The Drum has the transcript of my recent talk at the CMO Network in the UK in which I railed against everything fake on the Internet and the bullshit Brexit vote.
The marketing industry had so many expectations of the digital world. For example, everything would be real, measured and trackable. But so many of those expectations turned out to be wrong.
In short, much of what we see online has turned out to be completely and utterly fake. We hear so many people talking about being ‘digital first’ or ‘digital only’. But is that just completely and utterly wrong?To begin, let’s go back to communications channels before the internet. Radio reports listener figures that represent real human beings. Print media does the same for readership and uses surveys to calculate how many people on average read a single copy. TV does the same for viewership and we can even take into account the average percentage of people who do not go to the loo and do watch the ads.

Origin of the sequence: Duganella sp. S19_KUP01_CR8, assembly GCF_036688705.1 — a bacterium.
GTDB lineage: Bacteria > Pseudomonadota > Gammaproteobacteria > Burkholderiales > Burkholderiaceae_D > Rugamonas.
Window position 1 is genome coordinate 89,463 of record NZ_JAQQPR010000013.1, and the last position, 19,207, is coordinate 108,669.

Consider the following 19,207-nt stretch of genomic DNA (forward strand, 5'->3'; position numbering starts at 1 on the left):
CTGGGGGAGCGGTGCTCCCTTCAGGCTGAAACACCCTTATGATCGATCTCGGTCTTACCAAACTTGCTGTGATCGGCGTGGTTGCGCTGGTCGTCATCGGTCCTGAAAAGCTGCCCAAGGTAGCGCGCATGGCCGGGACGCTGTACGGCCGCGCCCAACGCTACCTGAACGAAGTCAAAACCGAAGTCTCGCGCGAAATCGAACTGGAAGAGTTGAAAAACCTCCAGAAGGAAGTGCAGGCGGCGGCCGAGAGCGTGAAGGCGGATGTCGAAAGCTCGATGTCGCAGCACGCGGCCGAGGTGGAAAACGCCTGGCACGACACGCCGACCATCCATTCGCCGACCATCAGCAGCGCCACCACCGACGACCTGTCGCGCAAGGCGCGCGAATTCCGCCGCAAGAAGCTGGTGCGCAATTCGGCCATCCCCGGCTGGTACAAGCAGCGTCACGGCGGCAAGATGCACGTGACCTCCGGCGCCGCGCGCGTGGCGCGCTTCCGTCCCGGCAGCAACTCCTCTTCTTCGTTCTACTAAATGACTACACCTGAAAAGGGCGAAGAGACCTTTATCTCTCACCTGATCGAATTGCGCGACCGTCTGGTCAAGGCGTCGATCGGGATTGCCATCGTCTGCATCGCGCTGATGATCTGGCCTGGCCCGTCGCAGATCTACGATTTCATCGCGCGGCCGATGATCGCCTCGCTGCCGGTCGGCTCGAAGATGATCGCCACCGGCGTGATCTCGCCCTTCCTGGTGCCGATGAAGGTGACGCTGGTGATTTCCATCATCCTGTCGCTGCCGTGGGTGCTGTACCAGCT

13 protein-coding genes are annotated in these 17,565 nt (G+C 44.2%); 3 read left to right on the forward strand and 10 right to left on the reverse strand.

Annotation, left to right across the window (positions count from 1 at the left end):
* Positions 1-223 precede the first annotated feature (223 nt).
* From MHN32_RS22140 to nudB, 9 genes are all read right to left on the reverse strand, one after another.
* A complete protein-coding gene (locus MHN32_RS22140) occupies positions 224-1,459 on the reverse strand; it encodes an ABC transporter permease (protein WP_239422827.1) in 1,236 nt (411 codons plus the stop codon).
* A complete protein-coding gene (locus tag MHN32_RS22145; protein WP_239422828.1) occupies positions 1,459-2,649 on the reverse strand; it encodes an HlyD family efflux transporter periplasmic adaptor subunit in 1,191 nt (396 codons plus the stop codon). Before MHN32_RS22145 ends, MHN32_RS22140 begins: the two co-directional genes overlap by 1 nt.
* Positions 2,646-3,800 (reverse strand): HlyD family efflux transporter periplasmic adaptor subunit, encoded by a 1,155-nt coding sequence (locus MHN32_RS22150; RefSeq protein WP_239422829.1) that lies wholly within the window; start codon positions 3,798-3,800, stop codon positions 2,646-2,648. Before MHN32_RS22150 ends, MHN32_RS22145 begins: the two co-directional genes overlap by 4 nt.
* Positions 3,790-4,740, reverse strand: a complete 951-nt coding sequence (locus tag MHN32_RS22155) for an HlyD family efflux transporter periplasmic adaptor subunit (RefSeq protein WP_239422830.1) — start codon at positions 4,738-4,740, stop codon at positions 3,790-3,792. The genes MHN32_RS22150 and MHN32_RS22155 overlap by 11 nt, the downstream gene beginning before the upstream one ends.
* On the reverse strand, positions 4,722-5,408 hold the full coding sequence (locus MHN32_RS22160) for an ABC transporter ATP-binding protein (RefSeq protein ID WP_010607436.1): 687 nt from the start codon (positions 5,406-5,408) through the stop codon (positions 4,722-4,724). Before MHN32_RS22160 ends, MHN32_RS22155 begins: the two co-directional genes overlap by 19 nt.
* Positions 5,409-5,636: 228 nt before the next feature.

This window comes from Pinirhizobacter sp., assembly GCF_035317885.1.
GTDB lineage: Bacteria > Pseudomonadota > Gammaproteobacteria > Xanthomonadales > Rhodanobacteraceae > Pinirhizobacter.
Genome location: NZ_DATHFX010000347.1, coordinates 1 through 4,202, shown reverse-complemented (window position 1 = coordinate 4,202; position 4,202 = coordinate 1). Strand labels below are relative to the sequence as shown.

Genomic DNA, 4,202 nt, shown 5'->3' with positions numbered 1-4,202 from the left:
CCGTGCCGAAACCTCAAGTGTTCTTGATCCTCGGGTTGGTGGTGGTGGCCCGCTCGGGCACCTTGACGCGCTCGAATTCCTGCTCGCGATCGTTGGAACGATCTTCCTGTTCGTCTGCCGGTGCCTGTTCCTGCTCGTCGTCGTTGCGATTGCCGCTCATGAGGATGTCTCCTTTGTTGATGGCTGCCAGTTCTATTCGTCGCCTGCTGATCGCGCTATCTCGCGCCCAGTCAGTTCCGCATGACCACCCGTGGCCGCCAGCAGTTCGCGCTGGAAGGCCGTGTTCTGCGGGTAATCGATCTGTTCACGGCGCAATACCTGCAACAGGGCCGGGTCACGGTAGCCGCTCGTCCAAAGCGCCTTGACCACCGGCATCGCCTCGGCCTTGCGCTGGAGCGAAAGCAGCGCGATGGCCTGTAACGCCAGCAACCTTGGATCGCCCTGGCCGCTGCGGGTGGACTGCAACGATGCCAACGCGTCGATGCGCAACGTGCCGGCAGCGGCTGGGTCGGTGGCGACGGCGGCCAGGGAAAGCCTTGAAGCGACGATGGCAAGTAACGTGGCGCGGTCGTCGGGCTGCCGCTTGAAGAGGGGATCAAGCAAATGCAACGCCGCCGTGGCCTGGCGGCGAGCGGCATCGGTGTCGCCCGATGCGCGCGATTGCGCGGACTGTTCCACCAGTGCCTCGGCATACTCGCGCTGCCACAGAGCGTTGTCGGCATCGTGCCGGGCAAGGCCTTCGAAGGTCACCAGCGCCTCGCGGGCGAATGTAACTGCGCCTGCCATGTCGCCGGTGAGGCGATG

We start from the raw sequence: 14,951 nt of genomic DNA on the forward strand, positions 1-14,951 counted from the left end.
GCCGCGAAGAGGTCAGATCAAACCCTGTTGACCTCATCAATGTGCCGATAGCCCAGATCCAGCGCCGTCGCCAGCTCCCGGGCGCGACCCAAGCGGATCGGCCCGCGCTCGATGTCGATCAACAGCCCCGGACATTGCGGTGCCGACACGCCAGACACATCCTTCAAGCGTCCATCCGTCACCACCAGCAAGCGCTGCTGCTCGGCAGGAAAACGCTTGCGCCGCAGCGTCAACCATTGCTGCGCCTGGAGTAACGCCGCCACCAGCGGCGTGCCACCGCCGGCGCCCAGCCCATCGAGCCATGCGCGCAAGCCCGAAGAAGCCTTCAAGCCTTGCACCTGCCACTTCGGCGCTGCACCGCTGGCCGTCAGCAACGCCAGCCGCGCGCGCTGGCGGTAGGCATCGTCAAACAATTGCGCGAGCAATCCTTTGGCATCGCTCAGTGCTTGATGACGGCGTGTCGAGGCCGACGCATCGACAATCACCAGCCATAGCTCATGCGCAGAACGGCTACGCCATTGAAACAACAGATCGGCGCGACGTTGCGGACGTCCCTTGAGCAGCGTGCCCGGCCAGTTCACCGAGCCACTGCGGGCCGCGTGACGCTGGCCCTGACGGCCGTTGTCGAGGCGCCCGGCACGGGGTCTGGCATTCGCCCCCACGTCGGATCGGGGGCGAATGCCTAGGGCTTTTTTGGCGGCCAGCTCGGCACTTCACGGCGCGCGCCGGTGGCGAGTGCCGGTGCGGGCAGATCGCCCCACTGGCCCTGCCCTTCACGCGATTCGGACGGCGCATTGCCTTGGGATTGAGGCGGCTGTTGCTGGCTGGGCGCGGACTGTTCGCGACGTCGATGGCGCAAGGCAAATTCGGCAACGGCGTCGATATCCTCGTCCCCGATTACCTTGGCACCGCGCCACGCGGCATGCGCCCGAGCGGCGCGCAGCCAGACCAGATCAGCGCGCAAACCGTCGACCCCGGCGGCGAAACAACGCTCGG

And all of these numbers are audited by independent third parties. Sure, there have been instances of – shall we say – ‘creative accounting’. But by and large, marketers have a good idea of how many human beings we are reaching when we use traditional media.
But I argue that we do not have good numbers for most internet-based channels. We do not know whether the numbers in analytics dashboards mean anything real. And companies such as Facebook, Google, and ad tech platforms do not let independent third parties audit their numbers. We just accept whatever they tell us.
So, today, after 20 years of Google, Facebook and Amazon ‘disrupting’ everything, we now must disrupt the idea that we see online is real – and discuss what the implications might mean.